Based on the letters of Earl Philip Reinhalter (1922-1953). Edited by his son, Earl Philip Reinhalter (1950-).

<- PREVIOUS LETTER November 21, 1942
Lockbourne Army Air Base, Columbus, Ohio

Nov. 21, 1942
Hello Ma:
      Well, here I am at Lockbourne Army Airbase. This is about 13 miles south of Columbus, Ohio. I left Harrisburg at 11:15 A.M. Friday and arrived here at 1:00 A.M. Saturday morning after spending about 14 hours on one train. This train made about 10 stops along the way, the longest stop being about 20 minutes at Pittsburgh. Incidentally, I never saw such a dirty city such as that. The sides of the houses reminded me of the walls of a coal bin. The soot from the trains covered everything. At no time were we (150 of us) allowed to leave the train. We ate lunch and supper in the dining car on the way. It seemed funny being bounced around while at the same time eating. I only jabbed myself once, however. The trip was not at all comfortable because it was so hot. The temperature outside was 74°, which the local paper claimed to be a record for this time of year. Our group had about the worst car. This car was designed and built for air conditioning. This would have been swell, but the air conditioning system was out of order and windows were of the double glass type which could not be raised. The doors of the train had to be kept closed while traveling. So, we all just sat there and sweated. At each stop, however, we opened the doors and cooled off. They let us sleep late today, but I got up at 6:45 and ate breakfast. Those who got up after 7:15 missed breakfast. It is now 11:10 A.M. Saturday, and so far, we haven't done anything yet. It is raining lightly outside now.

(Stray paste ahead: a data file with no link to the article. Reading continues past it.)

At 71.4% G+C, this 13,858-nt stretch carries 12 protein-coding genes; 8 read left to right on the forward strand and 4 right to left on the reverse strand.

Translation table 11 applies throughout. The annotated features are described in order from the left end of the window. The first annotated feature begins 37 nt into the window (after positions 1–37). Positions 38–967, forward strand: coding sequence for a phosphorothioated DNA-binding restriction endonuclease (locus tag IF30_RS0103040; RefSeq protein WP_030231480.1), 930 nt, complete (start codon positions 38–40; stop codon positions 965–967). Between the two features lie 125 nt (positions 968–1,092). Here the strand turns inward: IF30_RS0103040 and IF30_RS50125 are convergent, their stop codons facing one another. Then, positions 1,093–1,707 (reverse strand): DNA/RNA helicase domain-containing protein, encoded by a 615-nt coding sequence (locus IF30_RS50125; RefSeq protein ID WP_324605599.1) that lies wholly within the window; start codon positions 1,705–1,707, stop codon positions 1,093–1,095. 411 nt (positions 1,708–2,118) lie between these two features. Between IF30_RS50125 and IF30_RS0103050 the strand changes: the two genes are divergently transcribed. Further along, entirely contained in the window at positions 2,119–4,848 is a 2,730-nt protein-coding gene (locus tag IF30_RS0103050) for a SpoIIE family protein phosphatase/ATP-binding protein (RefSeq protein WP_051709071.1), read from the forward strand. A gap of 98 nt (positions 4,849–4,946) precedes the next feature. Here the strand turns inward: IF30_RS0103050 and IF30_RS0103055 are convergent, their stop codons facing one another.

This is an entirely new base and it is here that I will probably get my training.

      I just borrowed $5.00 from one of the boys, as I only had 13˘ left after sending the 40˘ telegram [missing from this collection - Ed.], which you should have received before this letter.

      Please take $30.00 out of my drawer and send me a money order or something.

      Don't send that sewing kit nor that letter writing set just yet. I will let you know when.

      Well, it's almost 11:30 A.M., and I am going over now to eat lunch.


The Kindle book includes the letters; all 23 issues of the unit’s wartime newsletter “The Squadron Pulse,” which was originally edited by Leonard Stringfield; all 12 issues of the “Pennant Parade” newsletter that Stringfield published while sailing home after the war; complete text of the U.S. government booklet “Pocket Guide to Australia,” which soldiers heading Down Under were given to read; more than 200 photos; pre-war and postwar family history; and over 700 explanatory endnotes.


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